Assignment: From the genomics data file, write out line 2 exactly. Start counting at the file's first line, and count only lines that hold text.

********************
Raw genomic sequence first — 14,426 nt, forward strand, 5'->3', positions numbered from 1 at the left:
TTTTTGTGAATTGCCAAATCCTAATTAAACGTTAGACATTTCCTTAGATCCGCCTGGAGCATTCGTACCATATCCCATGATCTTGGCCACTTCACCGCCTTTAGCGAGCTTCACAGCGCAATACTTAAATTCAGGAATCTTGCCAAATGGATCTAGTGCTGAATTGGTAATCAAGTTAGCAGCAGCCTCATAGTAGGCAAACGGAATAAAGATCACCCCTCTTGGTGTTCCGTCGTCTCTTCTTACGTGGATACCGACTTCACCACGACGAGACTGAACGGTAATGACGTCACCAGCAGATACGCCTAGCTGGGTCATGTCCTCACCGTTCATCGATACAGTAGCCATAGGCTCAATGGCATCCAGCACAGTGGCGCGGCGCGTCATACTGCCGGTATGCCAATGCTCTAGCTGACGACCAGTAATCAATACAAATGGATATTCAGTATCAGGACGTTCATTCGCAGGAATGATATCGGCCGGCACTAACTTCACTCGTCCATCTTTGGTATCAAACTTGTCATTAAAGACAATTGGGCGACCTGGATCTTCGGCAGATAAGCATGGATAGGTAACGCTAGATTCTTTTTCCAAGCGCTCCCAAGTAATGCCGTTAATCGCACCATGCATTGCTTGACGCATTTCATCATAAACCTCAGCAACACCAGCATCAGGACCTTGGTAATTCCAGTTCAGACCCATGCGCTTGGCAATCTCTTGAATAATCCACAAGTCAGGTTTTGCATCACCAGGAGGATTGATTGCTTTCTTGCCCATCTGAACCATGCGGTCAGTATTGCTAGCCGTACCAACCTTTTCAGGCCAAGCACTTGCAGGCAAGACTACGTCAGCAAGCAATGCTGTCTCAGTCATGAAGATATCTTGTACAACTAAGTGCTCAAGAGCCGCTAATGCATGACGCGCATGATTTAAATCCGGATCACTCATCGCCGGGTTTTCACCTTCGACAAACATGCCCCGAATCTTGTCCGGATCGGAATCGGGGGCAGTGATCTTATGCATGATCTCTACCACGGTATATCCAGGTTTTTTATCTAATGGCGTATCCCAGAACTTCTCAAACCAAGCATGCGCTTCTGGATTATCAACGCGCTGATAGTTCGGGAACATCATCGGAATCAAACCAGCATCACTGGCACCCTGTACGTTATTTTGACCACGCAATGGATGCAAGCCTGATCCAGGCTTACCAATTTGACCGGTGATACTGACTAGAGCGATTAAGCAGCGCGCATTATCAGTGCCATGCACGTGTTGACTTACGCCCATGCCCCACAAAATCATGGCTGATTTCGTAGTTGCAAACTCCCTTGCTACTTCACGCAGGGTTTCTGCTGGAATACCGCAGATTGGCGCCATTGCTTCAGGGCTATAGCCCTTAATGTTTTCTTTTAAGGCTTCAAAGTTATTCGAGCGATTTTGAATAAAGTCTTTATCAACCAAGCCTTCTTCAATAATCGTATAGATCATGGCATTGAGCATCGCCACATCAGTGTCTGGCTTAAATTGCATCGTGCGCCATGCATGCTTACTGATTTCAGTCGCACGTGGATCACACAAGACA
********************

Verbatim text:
TTTTTGTGAATTGCCAAATCCTAATTAAACGTTAGACATTTCCTTAGATCCGCCTGGAGCATTCGTACCATATCCCATGATCTTGGCCACTTCACCGCCTTTAGCGAGCTTCACAGCGCAATACTTAAATTCAGGAATCTTGCCAAATGGATCTAGTGCTGAATTGGTAATCAAGTTAGCAGCAGCCTCATAGTAGGCAAACGGAATAAAGATCACCCCTCTTGGTGTTCCGTCGTCTCTTCTTACGTGGATACCGACTTCACCACGACGAGACTGAACGGTAATGACGTCACCAGCAGATACGCCTAGCTGGGTCATGTCCTCACCGTTCATCGATACAGTAGCCATAGGCTCAATGGCATCCAGCACAGTGGCGCGGCGCGTCATACTGCCGGTATGCCAATGCTCTAGCTGACGACCAGTAATCAATACAAATGGATATTCAGTATCAGGACGTTCATTCGCAGGAATGATATCGGCCGGCACTAACTTCACTCGTCCATCTTTGGTATCAAACTTGTCATTAAAGACAATTGGGCGACCTGGATCTTCGGCAGATAAGCATGGATAGGTAACGCTAGATTCTTTTTCCAAGCGCTCCCAAGTAATGCCGTTAATCGCACCATGCATTGCTTGACGCATTTCATCATAAACCTCAGCAACACCAGCATCAGGACCTTGGTAATTCCAGTTCAGACCCATGCGCTTGGCAATCTCTTGAATAATCCACAAGTCAGGTTTTGCATCACCAGGAGGATTGATTGCTTTCTTGCCCATCTGAACCATGCGGTCAGTATTGCTAGCCGTACCAACCTTTTCAGGCCAAGCACTTGCAGGCAAGACTACGTCAGCAAGCAATGCTGTCTCAGTCATGAAGATATCTTGTACAACTAAGTGCTCAAGAGCCGCTAATGCATGACGCGCATGATTTAAATCCGGATCACTCATCGCCGGGTTTTCACCTTCGACAAACATGCCCCGAATCTTGTCCGGATCGGAATCGGGGGCAGTGATCTTATGCATGATCTCTACCACGGTATATCCAGGTTTTTTATCTAATGGCGTATCCCAGAACTTCTCAAACCAAGCATGCGCTTCTGGATTATCAACGCGCTGATAGTTCGGGAACATCATCGGAATCAAACCAGCATCACTGGCACCCTGTACGTTATTTTGACCACGCAATGGATGCAAGCCTGATCCAGGCTTACCAATTTGACCGGTGATACTGACTAGAGCGATTAAGCAGCGCGCATTATCAGTGCCATGCACGTGTTGACTTACGCCCATGCCCCACAAAATCATGGCTGATTTCGTAGTTGCAAACTCCCTTGCTACTTCACGCAGGGTTTCTGCTGGAATACCGCAGATTGGCGCCATTGCTTCAGGGCTATAGCCCTTAATGTTTTCTTTTAAGGCTTCAAAGTTATTCGAGCGATTTTGAATAAAGTCTTTATCAACCAAGCCTTCTTCAATAATCGTATAGATCATGGCATTGAGCATCGCCACATCAGTGTCTGGCTTAAATTGCATCGTGCGCCATGCATGCTTACTGATTTCAGTCGCACGTGGATCACACAAGACA